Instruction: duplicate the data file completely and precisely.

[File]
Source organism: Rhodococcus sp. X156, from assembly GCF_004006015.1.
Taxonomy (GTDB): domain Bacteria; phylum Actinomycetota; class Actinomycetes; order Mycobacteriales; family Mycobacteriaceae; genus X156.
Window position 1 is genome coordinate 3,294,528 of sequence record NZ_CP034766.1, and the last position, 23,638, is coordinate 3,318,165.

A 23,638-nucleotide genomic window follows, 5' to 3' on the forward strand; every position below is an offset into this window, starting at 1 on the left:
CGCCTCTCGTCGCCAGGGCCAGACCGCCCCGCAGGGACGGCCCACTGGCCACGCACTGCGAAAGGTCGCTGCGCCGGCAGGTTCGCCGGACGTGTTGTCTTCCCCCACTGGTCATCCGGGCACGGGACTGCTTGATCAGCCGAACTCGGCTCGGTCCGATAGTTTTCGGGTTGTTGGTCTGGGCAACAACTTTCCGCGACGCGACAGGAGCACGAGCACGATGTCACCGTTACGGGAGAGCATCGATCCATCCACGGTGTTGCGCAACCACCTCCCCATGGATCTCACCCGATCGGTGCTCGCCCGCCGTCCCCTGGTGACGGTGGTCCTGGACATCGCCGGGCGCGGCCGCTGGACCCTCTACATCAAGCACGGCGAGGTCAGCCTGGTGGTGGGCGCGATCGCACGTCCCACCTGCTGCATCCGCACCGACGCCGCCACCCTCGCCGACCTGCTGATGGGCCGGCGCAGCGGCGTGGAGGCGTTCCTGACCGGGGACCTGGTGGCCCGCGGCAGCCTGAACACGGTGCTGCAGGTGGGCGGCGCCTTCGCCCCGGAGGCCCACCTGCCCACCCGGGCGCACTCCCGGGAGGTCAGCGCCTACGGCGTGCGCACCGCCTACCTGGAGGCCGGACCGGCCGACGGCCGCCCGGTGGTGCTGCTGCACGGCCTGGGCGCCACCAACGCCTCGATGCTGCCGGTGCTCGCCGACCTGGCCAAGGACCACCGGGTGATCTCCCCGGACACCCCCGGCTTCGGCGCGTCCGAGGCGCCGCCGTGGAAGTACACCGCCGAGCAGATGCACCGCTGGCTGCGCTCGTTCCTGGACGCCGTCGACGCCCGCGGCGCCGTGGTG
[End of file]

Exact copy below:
Source organism: Rhodococcus sp. X156, from assembly GCF_004006015.1.
Taxonomy (GTDB): domain Bacteria; phylum Actinomycetota; class Actinomycetes; order Mycobacteriales; family Mycobacteriaceae; genus X156.
Window position 1 is genome coordinate 3,294,528 of sequence record NZ_CP034766.1, and the last position, 23,638, is coordinate 3,318,165.

A 23,638-nucleotide genomic window follows, 5' to 3' on the forward strand; every position below is an offset into this window, starting at 1 on the left:
CGCCTCTCGTCGCCAGGGCCAGACCGCCCCGCAGGGACGGCCCACTGGCCACGCACTGCGAAAGGTCGCTGCGCCGGCAGGTTCGCCGGACGTGTTGTCTTCCCCCACTGGTCATCCGGGCACGGGACTGCTTGATCAGCCGAACTCGGCTCGGTCCGATAGTTTTCGGGTTGTTGGTCTGGGCAACAACTTTCCGCGACGCGACAGGAGCACGAGCACGATGTCACCGTTACGGGAGAGCATCGATCCATCCACGGTGTTGCGCAACCACCTCCCCATGGATCTCACCCGATCGGTGCTCGCCCGCCGTCCCCTGGTGACGGTGGTCCTGGACATCGCCGGGCGCGGCCGCTGGACCCTCTACATCAAGCACGGCGAGGTCAGCCTGGTGGTGGGCGCGATCGCACGTCCCACCTGCTGCATCCGCACCGACGCCGCCACCCTCGCCGACCTGCTGATGGGCCGGCGCAGCGGCGTGGAGGCGTTCCTGACCGGGGACCTGGTGGCCCGCGGCAGCCTGAACACGGTGCTGCAGGTGGGCGGCGCCTTCGCCCCGGAGGCCCACCTGCCCACCCGGGCGCACTCCCGGGAGGTCAGCGCCTACGGCGTGCGCACCGCCTACCTGGAGGCCGGACCGGCCGACGGCCGCCCGGTGGTGCTGCTGCACGGCCTGGGCGCCACCAACGCCTCGATGCTGCCGGTGCTCGCCGACCTGGCCAAGGACCACCGGGTGATCTCCCCGGACACCCCCGGCTTCGGCGCGTCCGAGGCGCCGCCGTGGAAGTACACCGCCGAGCAGATGCACCGCTGGCTGCGCTCGTTCCTGGACGCCGTCGACGCCCGCGGCGCCGTGGTG